Buses were the spaceships of Pat Hallahan’s era, sparking a lifelong interest in the mode of transport.
Mr Hallahan said he was just four years old when he fell in love with buses.
“I grew up in difficult circumstances because my mum was unmarried with two children and we had to move from West Perth to a little cottage in Lesmurdie,” he said.
“It was a lonely old bushy place but Kostera’s Kalamunda buses passed my door and they became the spaceships of my era.
“I loved the sight, sound and colour of buses and it never left me.”
Mr Hallahan said times remained tough when he finished school at 14, so he got a job at Jimmy Crabb’s general store.
“At lunchtime I would go up the hill to Haynes Street with my bike and look at the Kalamunda buses being worked on in the yard,” he said.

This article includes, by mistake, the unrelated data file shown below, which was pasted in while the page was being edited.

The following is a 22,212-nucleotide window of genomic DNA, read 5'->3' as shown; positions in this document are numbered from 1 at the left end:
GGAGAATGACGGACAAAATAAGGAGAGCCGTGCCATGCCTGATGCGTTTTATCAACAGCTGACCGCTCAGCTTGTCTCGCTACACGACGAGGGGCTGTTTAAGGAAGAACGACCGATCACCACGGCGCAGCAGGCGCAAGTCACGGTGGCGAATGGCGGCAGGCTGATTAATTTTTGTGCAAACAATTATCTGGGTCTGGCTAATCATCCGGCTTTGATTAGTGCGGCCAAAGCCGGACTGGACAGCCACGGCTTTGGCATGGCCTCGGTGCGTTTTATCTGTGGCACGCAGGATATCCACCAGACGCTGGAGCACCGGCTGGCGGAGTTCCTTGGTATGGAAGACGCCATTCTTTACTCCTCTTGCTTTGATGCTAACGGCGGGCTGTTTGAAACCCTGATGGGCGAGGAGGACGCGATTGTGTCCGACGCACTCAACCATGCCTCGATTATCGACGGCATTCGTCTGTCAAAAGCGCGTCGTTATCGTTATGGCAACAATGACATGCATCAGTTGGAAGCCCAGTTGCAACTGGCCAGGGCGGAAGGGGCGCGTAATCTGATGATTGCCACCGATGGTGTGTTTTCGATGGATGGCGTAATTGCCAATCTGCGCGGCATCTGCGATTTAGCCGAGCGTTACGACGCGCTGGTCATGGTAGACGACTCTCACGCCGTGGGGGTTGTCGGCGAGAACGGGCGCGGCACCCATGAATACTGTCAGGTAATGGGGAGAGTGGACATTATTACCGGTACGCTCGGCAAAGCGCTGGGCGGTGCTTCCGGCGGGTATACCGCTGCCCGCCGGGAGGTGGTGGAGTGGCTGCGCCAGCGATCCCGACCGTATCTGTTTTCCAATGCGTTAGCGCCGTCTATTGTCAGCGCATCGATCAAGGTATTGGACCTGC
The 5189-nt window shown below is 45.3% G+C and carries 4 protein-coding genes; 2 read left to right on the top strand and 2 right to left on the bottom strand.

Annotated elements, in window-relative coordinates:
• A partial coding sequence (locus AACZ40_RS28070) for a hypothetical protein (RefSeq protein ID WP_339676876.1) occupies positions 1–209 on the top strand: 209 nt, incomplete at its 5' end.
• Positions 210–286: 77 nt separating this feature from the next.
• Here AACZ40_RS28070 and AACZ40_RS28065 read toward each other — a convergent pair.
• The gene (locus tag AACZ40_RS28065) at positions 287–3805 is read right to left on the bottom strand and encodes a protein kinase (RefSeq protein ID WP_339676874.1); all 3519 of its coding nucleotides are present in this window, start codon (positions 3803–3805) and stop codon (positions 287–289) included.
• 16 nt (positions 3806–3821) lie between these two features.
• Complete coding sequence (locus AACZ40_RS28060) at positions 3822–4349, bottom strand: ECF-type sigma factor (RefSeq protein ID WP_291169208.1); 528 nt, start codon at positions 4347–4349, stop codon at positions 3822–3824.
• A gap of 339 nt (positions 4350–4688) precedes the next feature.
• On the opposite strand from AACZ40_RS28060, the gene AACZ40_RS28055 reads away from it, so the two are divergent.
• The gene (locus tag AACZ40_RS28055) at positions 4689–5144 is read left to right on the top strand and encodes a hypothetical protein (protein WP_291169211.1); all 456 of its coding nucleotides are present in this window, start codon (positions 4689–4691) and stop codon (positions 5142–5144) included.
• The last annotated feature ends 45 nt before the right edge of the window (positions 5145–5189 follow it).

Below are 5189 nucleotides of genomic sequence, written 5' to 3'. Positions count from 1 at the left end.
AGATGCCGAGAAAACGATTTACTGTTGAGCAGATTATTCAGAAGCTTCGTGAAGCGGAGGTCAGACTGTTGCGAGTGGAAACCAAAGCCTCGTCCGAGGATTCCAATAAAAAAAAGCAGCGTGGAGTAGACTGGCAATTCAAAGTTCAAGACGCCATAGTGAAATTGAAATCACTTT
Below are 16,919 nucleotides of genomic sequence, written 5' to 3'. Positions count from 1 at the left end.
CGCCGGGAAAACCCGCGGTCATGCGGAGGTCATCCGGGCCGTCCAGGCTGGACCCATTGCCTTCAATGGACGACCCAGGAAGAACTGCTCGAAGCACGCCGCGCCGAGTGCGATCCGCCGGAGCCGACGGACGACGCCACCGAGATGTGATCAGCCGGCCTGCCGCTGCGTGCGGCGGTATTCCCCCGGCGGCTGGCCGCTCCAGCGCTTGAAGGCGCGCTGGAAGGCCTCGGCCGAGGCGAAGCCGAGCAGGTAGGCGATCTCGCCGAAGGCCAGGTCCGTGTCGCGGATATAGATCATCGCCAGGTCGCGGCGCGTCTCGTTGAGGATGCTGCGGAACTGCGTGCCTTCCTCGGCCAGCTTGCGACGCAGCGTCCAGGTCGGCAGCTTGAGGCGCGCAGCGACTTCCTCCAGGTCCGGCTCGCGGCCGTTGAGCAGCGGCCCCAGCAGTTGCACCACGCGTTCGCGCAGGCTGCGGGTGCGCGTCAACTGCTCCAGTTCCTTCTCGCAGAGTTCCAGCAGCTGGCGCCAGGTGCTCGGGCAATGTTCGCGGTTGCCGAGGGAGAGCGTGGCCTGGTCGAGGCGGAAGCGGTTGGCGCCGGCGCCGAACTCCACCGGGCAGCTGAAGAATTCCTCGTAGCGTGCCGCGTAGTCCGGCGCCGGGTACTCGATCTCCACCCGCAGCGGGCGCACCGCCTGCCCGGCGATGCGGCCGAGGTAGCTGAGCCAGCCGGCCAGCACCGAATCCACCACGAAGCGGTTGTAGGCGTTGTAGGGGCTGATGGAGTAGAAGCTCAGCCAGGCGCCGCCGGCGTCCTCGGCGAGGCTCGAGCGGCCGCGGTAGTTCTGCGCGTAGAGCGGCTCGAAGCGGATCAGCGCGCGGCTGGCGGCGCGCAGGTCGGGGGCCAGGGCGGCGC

“One of the original mechanics walked past me one day and said I was welcome in the yard anytime. My interest in buses took off from there.
“I applied to be a bus driver but the company was going through a hard time, so at the end of 1956 I started teachers college.
“However Jack Kostera asked me to collect fares on the 7.10am bus through Lesmurdie in exchange for a half fare ticket.
“For me that was an extra dollar to subsidise the $6 a week I received for teachers college.”
Mr Hallahan said at his first teacher posting in Kojanup he continued to indulge his love of buses.
“The school was short of a school bus driver so I was given special licence to drive the bus,” he said.
“In 1983 I joined the Bus Museum of WA, later to become the Bus Preservation Society, and in 1985 I was able to buy my own bus which is now housed at the Kalamunda History Village.
“The Society and the Village are my number one hobbies.”
Gooseberry Hill resident Carol Buckley was made a Member of the Order of Australia for her significant service to the Crown and to public administration in WA.